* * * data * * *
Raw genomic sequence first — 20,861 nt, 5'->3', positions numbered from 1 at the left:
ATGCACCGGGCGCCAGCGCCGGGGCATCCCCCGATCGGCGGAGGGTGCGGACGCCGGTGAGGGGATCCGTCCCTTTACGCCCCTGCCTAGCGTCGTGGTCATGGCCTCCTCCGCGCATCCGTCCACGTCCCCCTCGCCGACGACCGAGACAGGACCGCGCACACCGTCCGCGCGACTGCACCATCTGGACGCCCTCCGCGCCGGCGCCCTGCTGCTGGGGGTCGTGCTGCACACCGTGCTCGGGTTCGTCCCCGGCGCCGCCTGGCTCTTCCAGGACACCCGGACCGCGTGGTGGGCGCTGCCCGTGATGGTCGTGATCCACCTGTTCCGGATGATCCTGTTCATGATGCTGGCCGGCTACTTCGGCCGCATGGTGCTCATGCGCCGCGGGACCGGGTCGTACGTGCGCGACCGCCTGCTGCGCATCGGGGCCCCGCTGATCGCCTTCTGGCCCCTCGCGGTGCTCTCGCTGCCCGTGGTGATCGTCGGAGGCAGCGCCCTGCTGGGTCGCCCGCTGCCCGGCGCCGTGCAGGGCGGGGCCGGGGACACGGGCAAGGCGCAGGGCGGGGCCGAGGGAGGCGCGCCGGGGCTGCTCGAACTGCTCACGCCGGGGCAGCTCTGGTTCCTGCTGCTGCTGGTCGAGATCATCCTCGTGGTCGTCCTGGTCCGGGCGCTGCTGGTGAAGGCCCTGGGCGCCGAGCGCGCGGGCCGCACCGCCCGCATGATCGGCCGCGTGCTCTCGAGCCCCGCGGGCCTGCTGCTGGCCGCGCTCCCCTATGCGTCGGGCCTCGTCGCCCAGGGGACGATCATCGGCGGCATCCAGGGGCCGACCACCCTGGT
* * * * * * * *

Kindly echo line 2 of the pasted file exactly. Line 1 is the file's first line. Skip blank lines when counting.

ATGCACCGGGCGCCAGCGCCGGGGCATCCCCCGATCGGCGGAGGGTGCGGACGCCGGTGAGGGGATCCGTCCCTTTACGCCCCTGCCTAGCGTCGTGGTCATGGCCTCCTCCGCGCATCCGTCCACGTCCCCCTCGCCGACGACCGAGACAGGACCGCGCACACCGTCCGCGCGACTGCACCATCTGGACGCCCTCCGCGCCGGCGCCCTGCTGCTGGGGGTCGTGCTGCACACCGTGCTCGGGTTCGTCCCCGGCGCCGCCTGGCTCTTCCAGGACACCCGGACCGCGTGGTGGGCGCTGCCCGTGATGGTCGTGATCCACCTGTTCCGGATGATCCTGTTCATGATGCTGGCCGGCTACTTCGGCCGCATGGTGCTCATGCGCCGCGGGACCGGGTCGTACGTGCGCGACCGCCTGCTGCGCATCGGGGCCCCGCTGATCGCCTTCTGGCCCCTCGCGGTGCTCTCGCTGCCCGTGGTGATCGTCGGAGGCAGCGCCCTGCTGGGTCGCCCGCTGCCCGGCGCCGTGCAGGGCGGGGCCGGGGACACGGGCAAGGCGCAGGGCGGGGCCGAGGGAGGCGCGCCGGGGCTGCTCGAACTGCTCACGCCGGGGCAGCTCTGGTTCCTGCTGCTGCTGGTCGAGATCATCCTCGTGGTCGTCCTGGTCCGGGCGCTGCTGGTGAAGGCCCTGGGCGCCGAGCGCGCGGGCCGCACCGCCCGCATGATCGGCCGCGTGCTCTCGAGCCCCGCGGGCCTGCTGCTGGCCGCGCTCCCCTATGCGTCGGGCCTCGTCGCCCAGGGGACGATCATCGGCGGCATCCAGGGGCCGACCACCCTGGT